Istanbul’s “Sense Of Opportunity And Possibility” Draws A Crowd—Including Dunst, Swinton, Ackermann, And Love
Istanbul’s population unofficially tops 16 million. This past weekend, it felt like every single one of them owned a car—or at least was driving one. Guests at Istancool—the second Istanbul International Festival of Culture, to give it its full title—became intimately acquainted with the world through a minibus window as they negotiated the route from the Edition Hotel (seven stars! and a Snow Room!) to the various venues around the city. It was a useful education. Istanbul sits at a huge crossroads, geographically (obviously) but also conceptually. Michael Stipe, there for a presentation of his Collapse Into Now film project, went so far as to compare Istanbul’s “sense of opportunity and possibility” to the feeling New York has always given him. The project—a work in progress—has been corralling filmmakers to produce short pieces to accompany songs on the latest R.E.M. album. Liberatum offered a first view of a fast, furious, and funny film James Franco has made for “That Someone Is You,” which was the kind of coup that is critical to the festival’s success, according to Jefferson Hack, who hosted the Stipe event. (His magazine Another was the festival’s media collaborator.)
A different kind of coup was the presence of Kirsten Dunst and Tilda Swinton, both just off the plane from Cannes, where Dunst won Best Actress for Lars von Trier’s Melancholia. At 29, she has already spent more than two decades onscreen and experienced as many character-building extremes as show business can hurl at a young woman. (Lest we forgot, the heavily accented English translator of her Turkish introduction sonorously intoned, “We know her as the lover of the spiderman.”) Nevertheless, Dunst was gratifyingly, girlishly floored by her Cannes award. And she looked appropriately radiant in her Chanel couture at Istancool’s gala dinner. Continue Reading “Istanbul’s “Sense Of Opportunity And Possibility” Draws A Crowd—Including Dunst, Swinton, Ackermann, And Love” »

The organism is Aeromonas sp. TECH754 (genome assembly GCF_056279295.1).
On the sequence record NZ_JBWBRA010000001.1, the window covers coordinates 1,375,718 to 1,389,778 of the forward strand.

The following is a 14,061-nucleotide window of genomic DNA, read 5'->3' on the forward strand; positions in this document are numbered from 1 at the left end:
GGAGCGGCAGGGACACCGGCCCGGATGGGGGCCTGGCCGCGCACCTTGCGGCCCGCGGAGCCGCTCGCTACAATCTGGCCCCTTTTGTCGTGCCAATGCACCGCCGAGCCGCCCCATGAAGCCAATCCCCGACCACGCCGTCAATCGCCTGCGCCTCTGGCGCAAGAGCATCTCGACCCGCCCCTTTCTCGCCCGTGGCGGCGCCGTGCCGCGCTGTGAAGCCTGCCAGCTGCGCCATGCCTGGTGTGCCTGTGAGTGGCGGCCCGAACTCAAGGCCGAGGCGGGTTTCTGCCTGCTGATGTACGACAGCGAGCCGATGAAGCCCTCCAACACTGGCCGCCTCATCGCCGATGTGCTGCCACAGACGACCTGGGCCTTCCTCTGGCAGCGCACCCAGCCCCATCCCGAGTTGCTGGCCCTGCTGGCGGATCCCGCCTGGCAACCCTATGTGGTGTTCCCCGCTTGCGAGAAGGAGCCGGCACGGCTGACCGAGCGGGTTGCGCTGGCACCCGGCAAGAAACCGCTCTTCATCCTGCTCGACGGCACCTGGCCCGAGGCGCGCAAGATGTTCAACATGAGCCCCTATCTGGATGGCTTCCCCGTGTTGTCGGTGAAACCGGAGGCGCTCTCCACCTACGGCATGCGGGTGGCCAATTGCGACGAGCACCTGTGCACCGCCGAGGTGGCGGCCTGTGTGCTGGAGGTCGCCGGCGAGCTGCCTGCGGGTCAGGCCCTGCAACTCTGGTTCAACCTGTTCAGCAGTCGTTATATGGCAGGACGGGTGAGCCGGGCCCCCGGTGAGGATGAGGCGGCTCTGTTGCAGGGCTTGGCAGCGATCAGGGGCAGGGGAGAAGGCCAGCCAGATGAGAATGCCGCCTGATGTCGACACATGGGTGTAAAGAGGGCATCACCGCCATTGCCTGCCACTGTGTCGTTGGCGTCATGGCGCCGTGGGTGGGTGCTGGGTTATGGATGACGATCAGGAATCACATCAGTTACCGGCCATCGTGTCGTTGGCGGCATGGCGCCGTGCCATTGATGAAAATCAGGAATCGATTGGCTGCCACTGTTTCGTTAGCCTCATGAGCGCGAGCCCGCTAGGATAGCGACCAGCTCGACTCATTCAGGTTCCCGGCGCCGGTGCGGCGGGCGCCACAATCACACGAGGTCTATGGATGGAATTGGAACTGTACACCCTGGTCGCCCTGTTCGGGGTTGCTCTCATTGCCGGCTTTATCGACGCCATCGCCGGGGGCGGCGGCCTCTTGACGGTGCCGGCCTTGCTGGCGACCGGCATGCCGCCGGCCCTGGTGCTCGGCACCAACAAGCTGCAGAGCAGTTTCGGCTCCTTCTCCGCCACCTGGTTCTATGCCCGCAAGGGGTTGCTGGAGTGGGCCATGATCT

“It’s my relationship with New York that I am trying to show through the art,” Agnès Troublé said Friday night at her new Soho gallery-slash-boutique. “I wanted to give my friends here an homage for the pleasure we have together.”
Those friends include artists and filmmakers Harmony Korine, Ryan McGinness, Dan Colen, and the late Louise Bourgeois. A carefully curated collection of brightly colored paintings and photographs by Troublé’s friends, set to change monthly, now covers the exposed brick walls of her Howard Street store—the 246th one worldwide. Works of art by the likes of José Parlá, Rostarr, and McGinness are also available in the more wearable form of limited-edition T-shirts, sold exclusively at the boutique.
Troublé, a major collector herself, has had a longstanding love affair with both art (“since 1983 in Paris, we have [had] a little gallery in Marseille”) and fashion. On Friday, the Paris-based designer saw the marriage of her two greatest passions. “It’s my life,” she said of art. “We have been doing this in a way for a long time, but not so visible as here. It’s normal̵2finally.”